Conway gave speeches or provided political consulting services to dozens of political interest groups, mostly advocating conservative causes. She also gave a paid speech to Point 72 Asset Management, the firm owned by billionaire hedge fund manager Steven Cohen.
Don McGahn, who served as Trump's top campaign lawyer and is now White House counsel, made more than $2.4 million last year for his work at Jones Day, a prominent Washington law firm with deep ties to the Republican Party. McGahn listed legal services for more than 22 conservative and GOP-tied entities last year, including the National Rifle Association, the Citizens United Foundation, the Republican National Committee and Americans for Prosperity.
A guitar player who often performs in public with an '80s cover band called Scott's New Band, McGahn also disclosed that he earned $4,900 last year from a music booking firm.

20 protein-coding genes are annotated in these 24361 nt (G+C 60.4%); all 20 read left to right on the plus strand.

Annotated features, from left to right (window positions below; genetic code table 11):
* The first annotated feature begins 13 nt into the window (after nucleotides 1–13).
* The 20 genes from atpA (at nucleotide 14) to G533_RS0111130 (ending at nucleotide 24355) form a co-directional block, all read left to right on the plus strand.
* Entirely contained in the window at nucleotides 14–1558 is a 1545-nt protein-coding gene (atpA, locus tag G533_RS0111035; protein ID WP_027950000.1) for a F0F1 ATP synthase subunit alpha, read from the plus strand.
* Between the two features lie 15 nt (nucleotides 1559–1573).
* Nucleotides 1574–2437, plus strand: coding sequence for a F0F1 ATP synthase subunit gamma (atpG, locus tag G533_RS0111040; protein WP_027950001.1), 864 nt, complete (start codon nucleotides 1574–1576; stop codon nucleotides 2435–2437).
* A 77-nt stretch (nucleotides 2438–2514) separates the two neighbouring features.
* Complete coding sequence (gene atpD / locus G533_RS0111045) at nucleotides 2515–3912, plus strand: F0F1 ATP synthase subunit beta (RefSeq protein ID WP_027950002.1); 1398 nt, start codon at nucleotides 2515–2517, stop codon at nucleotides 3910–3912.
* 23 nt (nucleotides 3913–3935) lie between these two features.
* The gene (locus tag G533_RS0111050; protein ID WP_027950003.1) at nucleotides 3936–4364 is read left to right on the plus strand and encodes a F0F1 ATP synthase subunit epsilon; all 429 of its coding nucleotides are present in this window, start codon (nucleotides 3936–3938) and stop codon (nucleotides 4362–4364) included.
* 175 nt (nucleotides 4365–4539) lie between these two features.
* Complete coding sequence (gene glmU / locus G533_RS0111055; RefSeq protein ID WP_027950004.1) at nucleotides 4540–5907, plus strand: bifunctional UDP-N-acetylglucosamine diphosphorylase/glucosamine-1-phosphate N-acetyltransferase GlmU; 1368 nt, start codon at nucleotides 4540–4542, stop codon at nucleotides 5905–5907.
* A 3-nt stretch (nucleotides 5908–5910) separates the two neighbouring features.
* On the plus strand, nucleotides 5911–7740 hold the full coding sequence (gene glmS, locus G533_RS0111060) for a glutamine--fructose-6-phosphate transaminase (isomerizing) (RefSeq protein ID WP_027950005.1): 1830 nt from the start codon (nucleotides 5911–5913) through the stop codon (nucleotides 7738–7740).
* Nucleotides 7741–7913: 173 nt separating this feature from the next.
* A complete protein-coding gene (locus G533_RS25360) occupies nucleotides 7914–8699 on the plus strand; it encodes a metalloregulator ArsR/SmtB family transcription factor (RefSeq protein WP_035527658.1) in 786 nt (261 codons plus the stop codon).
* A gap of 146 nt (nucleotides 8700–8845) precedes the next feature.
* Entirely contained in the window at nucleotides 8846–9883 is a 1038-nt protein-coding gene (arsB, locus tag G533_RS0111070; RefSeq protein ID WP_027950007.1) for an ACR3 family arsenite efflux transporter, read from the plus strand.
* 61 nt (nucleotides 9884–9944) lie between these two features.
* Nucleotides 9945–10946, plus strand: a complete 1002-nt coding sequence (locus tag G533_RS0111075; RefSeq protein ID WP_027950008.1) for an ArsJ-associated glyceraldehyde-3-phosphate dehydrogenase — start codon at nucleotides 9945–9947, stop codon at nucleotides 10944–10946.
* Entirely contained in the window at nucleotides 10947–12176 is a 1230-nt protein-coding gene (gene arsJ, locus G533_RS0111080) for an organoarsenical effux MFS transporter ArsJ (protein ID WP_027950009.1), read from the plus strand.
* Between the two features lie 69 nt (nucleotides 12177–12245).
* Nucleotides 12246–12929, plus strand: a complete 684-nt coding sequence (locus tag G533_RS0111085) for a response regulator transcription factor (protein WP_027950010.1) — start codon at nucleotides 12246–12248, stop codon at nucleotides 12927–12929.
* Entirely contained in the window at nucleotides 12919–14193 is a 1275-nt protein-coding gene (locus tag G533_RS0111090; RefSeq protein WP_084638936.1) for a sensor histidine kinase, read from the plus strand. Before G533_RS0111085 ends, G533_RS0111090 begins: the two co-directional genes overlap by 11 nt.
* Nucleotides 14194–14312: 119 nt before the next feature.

A dogged television surrogate for President Trump during the 2016 presidential campaign, Epshteyn disclosed that his primary asset was a stake worth between $1 million and $5 million in TGP Securities Inc., a New Jersey investment banking firm where Epshteyn previously worked as a managing director.
Epshteyn made only $30,000 last year as a familiar Trump media surrogate. He made far more with TGP, earning $226,000 last year. He made another $240,000 from consulting fees with a health-care cost containment firm, Prime Health Services.
After the election,
Priebus, the White House chief of staff, took in more than $500,000 in salary and bonuses from the Republican Party. He also earned at least $750,000 from equity buyout and partner-distribution income from the law firm Michael Best & Friedrich.
One of Bannon's employees at Breitbart — now his top lieutenant in the White House — has assets that could be worth as much as $2.3 million. That's notable because of her young age: She's in her mid-20s.